Other September 11
New York Times Editorial
September 11, 2003
Death came from the
skies. A building — a symbol of the nation — collapsed
in flames in an act of terror that would lead to the deaths of
3,000 people. It was Sept. 11.
But the year was
1973, the building Chile's White House, La Moneda, and the event
a coup staged by Gen. Augusto Pinochet. Now, after decades of
silence, Chileans are protesting in the streets for the reversal
of amnesty laws that block prosecutions for the killings after
the coup. The face of Salvador Allende, the overthrown Socialist
president, is everywhere, and now behind La Moneda is a new statue
of him wrapped in the Chilean flag. Chile's president, Ricardo
Lagos, is proposing a truth commission to look into reports of
torture, special judges to find the disappeared, new pensions
for victims' families and an amnesty program for former soldiers
who tell where the bodies are buried.
Chile is not the
only country in South America focused today on the crimes of decades
ago. In Peru, the truth commission investigating the guerrilla
wars of the 1980's and 1990's just released a report concluding
that more than 69,000 people were killed or made to disappear.
In Argentina, a new president has just annulled two amnesty laws
that the military forced through Congress after the "dirty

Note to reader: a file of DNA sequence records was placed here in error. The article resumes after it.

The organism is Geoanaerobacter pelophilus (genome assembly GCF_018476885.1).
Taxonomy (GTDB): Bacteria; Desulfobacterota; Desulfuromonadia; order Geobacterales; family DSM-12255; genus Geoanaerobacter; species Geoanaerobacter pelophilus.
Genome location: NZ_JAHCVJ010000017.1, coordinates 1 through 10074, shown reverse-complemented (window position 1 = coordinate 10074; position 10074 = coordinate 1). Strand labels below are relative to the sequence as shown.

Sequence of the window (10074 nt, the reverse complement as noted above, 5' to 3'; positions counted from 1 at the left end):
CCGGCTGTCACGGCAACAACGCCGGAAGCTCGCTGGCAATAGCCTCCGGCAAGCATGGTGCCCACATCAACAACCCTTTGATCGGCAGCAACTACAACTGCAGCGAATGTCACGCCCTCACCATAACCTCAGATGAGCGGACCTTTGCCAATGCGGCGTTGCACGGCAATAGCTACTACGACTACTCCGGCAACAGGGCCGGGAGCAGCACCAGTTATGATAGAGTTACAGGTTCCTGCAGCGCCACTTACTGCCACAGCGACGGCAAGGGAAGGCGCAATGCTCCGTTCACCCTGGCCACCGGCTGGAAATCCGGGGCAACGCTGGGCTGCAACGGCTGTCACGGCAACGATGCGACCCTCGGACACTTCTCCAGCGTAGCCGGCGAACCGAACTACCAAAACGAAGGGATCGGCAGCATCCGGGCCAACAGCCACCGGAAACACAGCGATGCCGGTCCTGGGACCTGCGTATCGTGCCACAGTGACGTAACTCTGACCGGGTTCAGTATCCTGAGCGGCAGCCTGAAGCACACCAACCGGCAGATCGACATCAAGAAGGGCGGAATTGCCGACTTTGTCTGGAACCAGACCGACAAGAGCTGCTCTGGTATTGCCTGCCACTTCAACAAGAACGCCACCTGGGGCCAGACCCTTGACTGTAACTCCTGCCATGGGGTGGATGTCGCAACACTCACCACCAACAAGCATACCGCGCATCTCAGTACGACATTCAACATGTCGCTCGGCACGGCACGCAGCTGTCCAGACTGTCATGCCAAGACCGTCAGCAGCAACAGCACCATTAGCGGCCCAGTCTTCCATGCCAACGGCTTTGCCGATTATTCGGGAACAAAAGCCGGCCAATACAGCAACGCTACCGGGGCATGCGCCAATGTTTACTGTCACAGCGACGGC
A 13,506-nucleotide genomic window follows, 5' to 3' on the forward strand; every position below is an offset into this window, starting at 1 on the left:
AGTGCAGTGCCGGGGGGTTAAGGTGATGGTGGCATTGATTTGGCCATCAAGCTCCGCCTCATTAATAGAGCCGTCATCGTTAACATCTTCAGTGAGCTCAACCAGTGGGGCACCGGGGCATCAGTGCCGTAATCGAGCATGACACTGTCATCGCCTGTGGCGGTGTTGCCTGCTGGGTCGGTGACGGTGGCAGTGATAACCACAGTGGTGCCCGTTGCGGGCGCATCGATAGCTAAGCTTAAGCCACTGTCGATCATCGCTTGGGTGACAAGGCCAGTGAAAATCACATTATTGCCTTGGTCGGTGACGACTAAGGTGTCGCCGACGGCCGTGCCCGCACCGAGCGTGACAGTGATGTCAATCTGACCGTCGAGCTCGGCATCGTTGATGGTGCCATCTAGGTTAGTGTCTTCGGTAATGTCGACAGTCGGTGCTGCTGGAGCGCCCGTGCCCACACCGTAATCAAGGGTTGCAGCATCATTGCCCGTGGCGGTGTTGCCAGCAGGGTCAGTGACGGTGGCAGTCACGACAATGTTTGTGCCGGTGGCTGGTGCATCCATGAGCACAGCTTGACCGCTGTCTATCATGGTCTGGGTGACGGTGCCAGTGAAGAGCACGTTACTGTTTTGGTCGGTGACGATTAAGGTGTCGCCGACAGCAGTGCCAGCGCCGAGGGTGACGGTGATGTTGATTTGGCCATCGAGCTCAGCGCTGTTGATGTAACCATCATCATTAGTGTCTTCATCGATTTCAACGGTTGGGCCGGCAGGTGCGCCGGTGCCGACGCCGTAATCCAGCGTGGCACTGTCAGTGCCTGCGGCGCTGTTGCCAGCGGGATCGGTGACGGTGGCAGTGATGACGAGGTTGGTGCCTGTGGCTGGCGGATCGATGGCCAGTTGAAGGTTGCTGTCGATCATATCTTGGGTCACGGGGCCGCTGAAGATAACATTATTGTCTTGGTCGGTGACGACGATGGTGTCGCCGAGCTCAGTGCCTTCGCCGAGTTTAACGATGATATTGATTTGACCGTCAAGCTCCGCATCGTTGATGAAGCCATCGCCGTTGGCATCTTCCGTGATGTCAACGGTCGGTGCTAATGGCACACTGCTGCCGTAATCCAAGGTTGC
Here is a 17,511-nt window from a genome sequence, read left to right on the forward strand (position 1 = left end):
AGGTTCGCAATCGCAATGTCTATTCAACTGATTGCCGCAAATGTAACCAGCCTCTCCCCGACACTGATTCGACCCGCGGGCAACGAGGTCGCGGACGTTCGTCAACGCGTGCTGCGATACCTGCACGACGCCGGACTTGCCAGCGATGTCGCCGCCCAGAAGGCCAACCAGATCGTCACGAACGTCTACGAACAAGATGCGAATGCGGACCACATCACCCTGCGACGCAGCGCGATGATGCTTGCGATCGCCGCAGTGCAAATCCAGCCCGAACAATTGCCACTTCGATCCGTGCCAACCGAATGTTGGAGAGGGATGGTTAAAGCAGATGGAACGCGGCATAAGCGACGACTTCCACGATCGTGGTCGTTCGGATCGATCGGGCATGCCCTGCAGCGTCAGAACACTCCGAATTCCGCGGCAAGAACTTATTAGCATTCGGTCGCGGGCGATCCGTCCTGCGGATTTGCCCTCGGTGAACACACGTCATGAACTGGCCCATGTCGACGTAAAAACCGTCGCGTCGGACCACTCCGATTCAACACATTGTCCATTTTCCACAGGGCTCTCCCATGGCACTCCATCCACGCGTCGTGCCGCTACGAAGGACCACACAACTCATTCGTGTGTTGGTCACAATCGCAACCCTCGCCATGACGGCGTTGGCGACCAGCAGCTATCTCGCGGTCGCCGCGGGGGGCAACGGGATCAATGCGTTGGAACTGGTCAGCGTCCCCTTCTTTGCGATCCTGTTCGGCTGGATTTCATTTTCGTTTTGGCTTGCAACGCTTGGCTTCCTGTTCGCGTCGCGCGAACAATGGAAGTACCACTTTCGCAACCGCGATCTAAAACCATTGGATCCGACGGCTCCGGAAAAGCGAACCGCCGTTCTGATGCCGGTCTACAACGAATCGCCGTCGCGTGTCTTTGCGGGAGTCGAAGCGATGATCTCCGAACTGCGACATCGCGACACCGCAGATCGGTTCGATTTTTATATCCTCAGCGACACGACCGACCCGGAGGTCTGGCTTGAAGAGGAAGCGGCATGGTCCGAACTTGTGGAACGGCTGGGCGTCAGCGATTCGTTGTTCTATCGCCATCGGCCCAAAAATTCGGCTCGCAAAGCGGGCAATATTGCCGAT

war" ended in 1983.
In the United States,
Sept. 11 will forever be a day to remember our victims of terrorism.
Yet our nation's hands have not always been clean, and it is important
to recall Chile's Sept. 11, too. "The Pinochet File,"
a new book by Peter Kornbluh, a researcher at the nonprofit National
Security Archive, presents declassified documents showing that
the Nixon administration, which had tried to block Mr. Allende's
inauguration, began plotting to bring him down just 72 hours after
he took office.
Mr. Allende, a Socialist
but a democrat, had done nothing to Washington. President Nixon
took his election as an affront — "it's too much the
fashion to kick us around," he said — and he worried
most that a successful Socialist would inspire others.
The United States
did not directly participate in the coup, but it laid the groundwork
for it and supported the plotters. Afterward, even as mass murder
ensued, the Nixon administration secretly embraced Mr. Pinochet's
Much has changed
in 30 years in Chile. Today, a woman, Michelle Bachelet, is the
respected defense minister, and she and the army's commander,
Gen. Juan Emilio Cheyre, are modernizing and depoliticizing the
military. General Cheyre has denounced past abuses and vowed they
will never be repeated. The courts are trying more than 160 former
military men, but retired officers feel betrayed. They still argue
that they saved Chile from communism, and they say Chile needs
That is code for
enforced silence, for forgetting. But the lesson of Chile, Peru
and Argentina is that reconciliation requires the opposite. Silence
prevents a nation from coming to terms. Real reconciliation comes
from what the guilty are trying to avoid: full information, reparations